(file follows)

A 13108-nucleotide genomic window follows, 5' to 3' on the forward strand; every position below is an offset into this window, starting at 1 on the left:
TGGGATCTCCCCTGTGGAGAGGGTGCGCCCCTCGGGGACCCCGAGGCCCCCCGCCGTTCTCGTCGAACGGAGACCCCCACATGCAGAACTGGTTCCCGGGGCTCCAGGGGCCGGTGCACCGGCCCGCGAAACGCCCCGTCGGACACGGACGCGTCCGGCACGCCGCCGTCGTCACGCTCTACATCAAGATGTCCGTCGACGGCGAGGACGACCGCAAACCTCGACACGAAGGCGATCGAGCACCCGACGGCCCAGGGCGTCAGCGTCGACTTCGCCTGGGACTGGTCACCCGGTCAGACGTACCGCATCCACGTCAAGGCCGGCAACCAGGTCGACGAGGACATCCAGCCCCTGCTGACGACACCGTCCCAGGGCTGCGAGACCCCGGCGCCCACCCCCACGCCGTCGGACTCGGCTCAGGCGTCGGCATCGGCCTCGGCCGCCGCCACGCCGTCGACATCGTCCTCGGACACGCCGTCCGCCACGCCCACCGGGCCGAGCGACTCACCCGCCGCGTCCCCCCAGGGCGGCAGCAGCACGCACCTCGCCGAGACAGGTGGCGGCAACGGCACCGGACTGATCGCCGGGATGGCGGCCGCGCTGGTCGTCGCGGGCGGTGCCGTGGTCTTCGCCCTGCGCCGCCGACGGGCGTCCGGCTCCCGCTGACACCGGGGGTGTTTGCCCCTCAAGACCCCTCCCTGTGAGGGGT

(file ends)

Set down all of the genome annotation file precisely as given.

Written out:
A 13108-nucleotide genomic window follows, 5' to 3' on the forward strand; every position below is an offset into this window, starting at 1 on the left:
TGGGATCTCCCCTGTGGAGAGGGTGCGCCCCTCGGGGACCCCGAGGCCCCCCGCCGTTCTCGTCGAACGGAGACCCCCACATGCAGAACTGGTTCCCGGGGCTCCAGGGGCCGGTGCACCGGCCCGCGAAACGCCCCGTCGGACACGGACGCGTCCGGCACGCCGCCGTCGTCACGCTCTACATCAAGATGTCCGTCGACGGCGAGGACGACCGCAAACCTCGACACGAAGGCGATCGAGCACCCGACGGCCCAGGGCGTCAGCGTCGACTTCGCCTGGGACTGGTCACCCGGTCAGACGTACCGCATCCACGTCAAGGCCGGCAACCAGGTCGACGAGGACATCCAGCCCCTGCTGACGACACCGTCCCAGGGCTGCGAGACCCCGGCGCCCACCCCCACGCCGTCGGACTCGGCTCAGGCGTCGGCATCGGCCTCGGCCGCCGCCACGCCGTCGACATCGTCCTCGGACACGCCGTCCGCCACGCCCACCGGGCCGAGCGACTCACCCGCCGCGTCCCCCCAGGGCGGCAGCAGCACGCACCTCGCCGAGACAGGTGGCGGCAACGGCACCGGACTGATCGCCGGGATGGCGGCCGCGCTGGTCGTCGCGGGCGGTGCCGTGGTCTTCGCCCTGCGCCGCCGACGGGCGTCCGGCTCCCGCTGACACCGGGGGTGTTTGCCCCTCAAGACCCCTCCCTGTGAGGGGT